binocular disparity


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binocular disparity

n
(Physiology) physiol the small differences in the positions of the parts of the images falling on each eye that results when each eye views the scene from a slightly different position; these differences make stereoscopic vision possible
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These differences in the images are called "binocular disparity" and the entire process is called "binocular vision".
To exclude the inferences of each pathological factor on the individuals, binocular disparity was applied to the analysis of results.
We have been researching the cues to accommodation and convergence for many years, using a method by which we can tease out the relative contributions of blur, binocular disparity and proximal /looming cues as children grow.
Although human perceptual responses to binocular disparity have been studied extensively [14], there have been relatively few studies of how human cortical activity is related to stereo depth perception.
In practice, binocular disparity is attributed to the primary visual cortical areas, and it is one of the most important stereo cues.
Maddox's second component was reflex convergence which responds automatically to binocular disparity to correct any error between the to be fixated object and the intersection of the visual axes.
The horizontal progressive mirror, Lee said, does have some problems with binocular disparity (the slight difference between the viewpoints of a person's two eyes) and astigmatism (blurring of a viewed image due to the difference between the focusing power in the horizontal and vertical directions).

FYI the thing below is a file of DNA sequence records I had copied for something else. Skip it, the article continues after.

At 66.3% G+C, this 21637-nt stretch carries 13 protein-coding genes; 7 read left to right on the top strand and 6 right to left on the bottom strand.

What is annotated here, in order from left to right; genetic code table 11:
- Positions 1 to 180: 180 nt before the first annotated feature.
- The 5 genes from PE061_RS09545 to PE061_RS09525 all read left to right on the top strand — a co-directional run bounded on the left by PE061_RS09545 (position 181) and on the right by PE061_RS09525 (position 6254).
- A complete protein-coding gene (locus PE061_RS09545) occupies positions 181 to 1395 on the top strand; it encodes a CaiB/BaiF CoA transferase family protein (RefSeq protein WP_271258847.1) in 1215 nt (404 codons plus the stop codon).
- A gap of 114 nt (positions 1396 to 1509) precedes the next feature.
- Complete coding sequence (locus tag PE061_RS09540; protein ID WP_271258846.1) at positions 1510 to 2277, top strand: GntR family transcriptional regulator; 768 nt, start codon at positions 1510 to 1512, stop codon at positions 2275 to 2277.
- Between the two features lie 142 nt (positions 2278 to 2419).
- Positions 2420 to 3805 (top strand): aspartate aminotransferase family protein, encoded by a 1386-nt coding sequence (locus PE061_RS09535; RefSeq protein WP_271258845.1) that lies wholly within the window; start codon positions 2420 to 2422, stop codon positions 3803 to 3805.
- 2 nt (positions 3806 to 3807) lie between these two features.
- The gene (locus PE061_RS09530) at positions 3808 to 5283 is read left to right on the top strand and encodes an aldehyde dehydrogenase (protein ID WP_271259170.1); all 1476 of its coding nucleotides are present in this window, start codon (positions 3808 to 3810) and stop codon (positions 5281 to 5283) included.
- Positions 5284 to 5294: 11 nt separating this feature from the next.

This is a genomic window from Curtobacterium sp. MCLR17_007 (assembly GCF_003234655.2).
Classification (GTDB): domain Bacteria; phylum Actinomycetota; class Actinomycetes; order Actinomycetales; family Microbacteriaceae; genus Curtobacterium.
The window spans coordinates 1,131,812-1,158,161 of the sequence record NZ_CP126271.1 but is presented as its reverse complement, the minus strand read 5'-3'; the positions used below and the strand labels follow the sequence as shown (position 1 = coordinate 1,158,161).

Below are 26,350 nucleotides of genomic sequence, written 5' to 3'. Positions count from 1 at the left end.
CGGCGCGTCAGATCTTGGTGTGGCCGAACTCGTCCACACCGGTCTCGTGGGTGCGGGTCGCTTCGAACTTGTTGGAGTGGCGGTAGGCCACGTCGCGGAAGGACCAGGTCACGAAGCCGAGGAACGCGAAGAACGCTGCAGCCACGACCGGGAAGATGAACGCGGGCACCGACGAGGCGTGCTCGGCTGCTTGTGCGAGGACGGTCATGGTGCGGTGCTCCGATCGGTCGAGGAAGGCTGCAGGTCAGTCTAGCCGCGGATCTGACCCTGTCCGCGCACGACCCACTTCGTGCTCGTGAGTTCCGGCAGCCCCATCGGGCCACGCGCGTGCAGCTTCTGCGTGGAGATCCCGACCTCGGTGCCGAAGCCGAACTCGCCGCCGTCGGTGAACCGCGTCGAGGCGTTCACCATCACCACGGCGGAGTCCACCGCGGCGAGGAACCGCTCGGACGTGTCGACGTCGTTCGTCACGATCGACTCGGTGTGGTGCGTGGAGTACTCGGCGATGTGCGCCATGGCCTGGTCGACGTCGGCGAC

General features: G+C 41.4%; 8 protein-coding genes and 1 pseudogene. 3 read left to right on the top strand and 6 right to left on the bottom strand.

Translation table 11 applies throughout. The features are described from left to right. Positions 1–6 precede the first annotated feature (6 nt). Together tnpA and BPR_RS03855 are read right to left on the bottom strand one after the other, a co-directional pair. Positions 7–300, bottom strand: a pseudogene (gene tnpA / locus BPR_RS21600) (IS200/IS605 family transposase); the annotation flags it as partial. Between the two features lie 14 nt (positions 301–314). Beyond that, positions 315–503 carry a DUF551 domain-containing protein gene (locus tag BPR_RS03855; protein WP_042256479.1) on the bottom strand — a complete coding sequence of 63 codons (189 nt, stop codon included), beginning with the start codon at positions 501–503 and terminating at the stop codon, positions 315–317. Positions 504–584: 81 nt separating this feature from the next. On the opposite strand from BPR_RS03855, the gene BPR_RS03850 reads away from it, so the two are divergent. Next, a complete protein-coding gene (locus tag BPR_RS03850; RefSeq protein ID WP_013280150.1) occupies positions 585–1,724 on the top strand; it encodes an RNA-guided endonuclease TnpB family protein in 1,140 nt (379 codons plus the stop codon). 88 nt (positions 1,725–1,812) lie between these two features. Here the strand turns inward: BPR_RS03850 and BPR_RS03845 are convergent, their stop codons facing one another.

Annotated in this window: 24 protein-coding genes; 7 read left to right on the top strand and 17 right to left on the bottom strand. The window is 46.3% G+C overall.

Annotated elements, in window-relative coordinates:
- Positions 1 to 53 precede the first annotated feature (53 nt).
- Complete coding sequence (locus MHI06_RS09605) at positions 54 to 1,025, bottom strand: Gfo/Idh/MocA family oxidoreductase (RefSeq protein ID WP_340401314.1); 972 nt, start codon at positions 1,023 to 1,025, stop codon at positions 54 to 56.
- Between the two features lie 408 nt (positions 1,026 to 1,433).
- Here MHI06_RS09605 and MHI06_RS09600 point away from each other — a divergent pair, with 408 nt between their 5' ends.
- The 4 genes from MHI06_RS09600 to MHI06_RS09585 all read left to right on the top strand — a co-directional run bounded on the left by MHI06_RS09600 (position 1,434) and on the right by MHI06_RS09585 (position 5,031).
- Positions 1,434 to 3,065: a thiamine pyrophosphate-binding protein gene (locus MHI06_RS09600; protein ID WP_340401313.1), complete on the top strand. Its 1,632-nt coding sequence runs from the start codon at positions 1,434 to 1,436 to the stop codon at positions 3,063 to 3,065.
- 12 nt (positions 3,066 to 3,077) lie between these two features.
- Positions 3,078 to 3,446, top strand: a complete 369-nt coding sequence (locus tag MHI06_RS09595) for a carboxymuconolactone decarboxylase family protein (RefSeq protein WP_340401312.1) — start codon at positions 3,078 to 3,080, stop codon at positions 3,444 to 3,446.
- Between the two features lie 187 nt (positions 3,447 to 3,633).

These units correspond to the virtual space constructed by observers' visual system from binocular disparity information.
There is strong evidence (Cumming and Parker, 1994) that stereo-motion is mainly .detected by means of temporal changes in binocular disparity instead of inter-ocular velocity differences.
Stereoscopic displays, such as helmet-mounted displays and shutter glasses (e.g., CrystalEyes, StereoGraphics, Inc.) can add binocular disparity and convergence depth cues to reinforce the perception of depth.
The abilities of new display technologies regarding reproduction of important visual cues, such as binocular disparity, accommodation, or motion parallax, outperform the capabilities of methods for optimizing graphics content to match the requirements of particular hardware designs.
showed that high-fatigue caused by excessive binocular disparity intensified the IPS regions than the low-fatigue group did [11].